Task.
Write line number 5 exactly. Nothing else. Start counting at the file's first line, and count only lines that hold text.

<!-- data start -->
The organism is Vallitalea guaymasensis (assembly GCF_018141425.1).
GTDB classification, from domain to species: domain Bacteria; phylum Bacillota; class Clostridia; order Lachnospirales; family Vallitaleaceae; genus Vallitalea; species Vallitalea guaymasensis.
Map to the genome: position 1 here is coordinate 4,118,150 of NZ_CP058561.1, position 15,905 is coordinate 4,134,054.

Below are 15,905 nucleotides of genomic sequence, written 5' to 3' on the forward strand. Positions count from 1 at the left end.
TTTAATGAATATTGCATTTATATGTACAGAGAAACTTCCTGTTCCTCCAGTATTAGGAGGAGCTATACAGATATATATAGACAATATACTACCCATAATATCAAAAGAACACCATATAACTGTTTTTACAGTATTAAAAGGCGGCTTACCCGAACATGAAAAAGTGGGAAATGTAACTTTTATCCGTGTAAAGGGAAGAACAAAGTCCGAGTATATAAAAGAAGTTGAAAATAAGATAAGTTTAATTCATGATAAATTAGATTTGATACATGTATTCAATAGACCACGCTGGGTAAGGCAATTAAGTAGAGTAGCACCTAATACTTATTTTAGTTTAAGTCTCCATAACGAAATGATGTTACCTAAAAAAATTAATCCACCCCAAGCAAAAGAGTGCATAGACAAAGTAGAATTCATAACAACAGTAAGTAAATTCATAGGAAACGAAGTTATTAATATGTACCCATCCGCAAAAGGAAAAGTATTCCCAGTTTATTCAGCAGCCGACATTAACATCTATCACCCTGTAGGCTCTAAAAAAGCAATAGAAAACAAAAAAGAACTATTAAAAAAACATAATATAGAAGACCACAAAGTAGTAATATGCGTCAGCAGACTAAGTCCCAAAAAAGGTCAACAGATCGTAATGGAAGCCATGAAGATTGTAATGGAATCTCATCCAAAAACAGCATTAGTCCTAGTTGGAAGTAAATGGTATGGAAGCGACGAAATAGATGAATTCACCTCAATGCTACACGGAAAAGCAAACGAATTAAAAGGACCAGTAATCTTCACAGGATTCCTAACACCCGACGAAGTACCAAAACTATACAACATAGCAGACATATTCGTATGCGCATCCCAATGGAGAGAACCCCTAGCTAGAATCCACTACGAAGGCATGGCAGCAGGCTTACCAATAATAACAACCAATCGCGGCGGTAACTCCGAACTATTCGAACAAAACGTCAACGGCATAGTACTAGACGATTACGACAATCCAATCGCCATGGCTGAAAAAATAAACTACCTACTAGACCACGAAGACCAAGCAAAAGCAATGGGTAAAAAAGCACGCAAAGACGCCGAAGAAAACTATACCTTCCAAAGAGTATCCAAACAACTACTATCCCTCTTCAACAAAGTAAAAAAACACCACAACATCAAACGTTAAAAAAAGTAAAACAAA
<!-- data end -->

TTTAATGAATATTGCATTTATATGTACAGAGAAACTTCCTGTTCCTCCAGTATTAGGAGGAGCTATACAGATATATATAGACAATATACTACCCATAATATCAAAAGAACACCATATAACTGTTTTTACAGTATTAAAAGGCGGCTTACCCGAACATGAAAAAGTGGGAAATGTAACTTTTATCCGTGTAAAGGGAAGAACAAAGTCCGAGTATATAAAAGAAGTTGAAAATAAGATAAGTTTAATTCATGATAAATTAGATTTGATACATGTATTCAATAGACCACGCTGGGTAAGGCAATTAAGTAGAGTAGCACCTAATACTTATTTTAGTTTAAGTCTCCATAACGAAATGATGTTACCTAAAAAAATTAATCCACCCCAAGCAAAAGAGTGCATAGACAAAGTAGAATTCATAACAACAGTAAGTAAATTCATAGGAAACGAAGTTATTAATATGTACCCATCCGCAAAAGGAAAAGTATTCCCAGTTTATTCAGCAGCCGACATTAACATCTATCACCCTGTAGGCTCTAAAAAAGCAATAGAAAACAAAAAAGAACTATTAAAAAAACATAATATAGAAGACCACAAAGTAGTAATATGCGTCAGCAGACTAAGTCCCAAAAAAGGTCAACAGATCGTAATGGAAGCCATGAAGATTGTAATGGAATCTCATCCAAAAACAGCATTAGTCCTAGTTGGAAGTAAATGGTATGGAAGCGACGAAATAGATGAATTCACCTCAATGCTACACGGAAAAGCAAACGAATTAAAAGGACCAGTAATCTTCACAGGATTCCTAACACCCGACGAAGTACCAAAACTATACAACATAGCAGACATATTCGTATGCGCATCCCAATGGAGAGAACCCCTAGCTAGAATCCACTACGAAGGCATGGCAGCAGGCTTACCAATAATAACAACCAATCGCGGCGGTAACTCCGAACTATTCGAACAAAACGTCAACGGCATAGTACTAGACGATTACGACAATCCAATCGCCATGGCTGAAAAAATAAACTACCTACTAGACCACGAAGACCAAGCAAAAGCAATGGGTAAAAAAGCACGCAAAGACGCCGAAGAAAACTATACCTTCCAAAGAGTATCCAAACAACTACTATCCCTCTTCAACAAAGTAAAAAAACACCACAACATCAAACGTTAAAAAAAGTAAAACAAA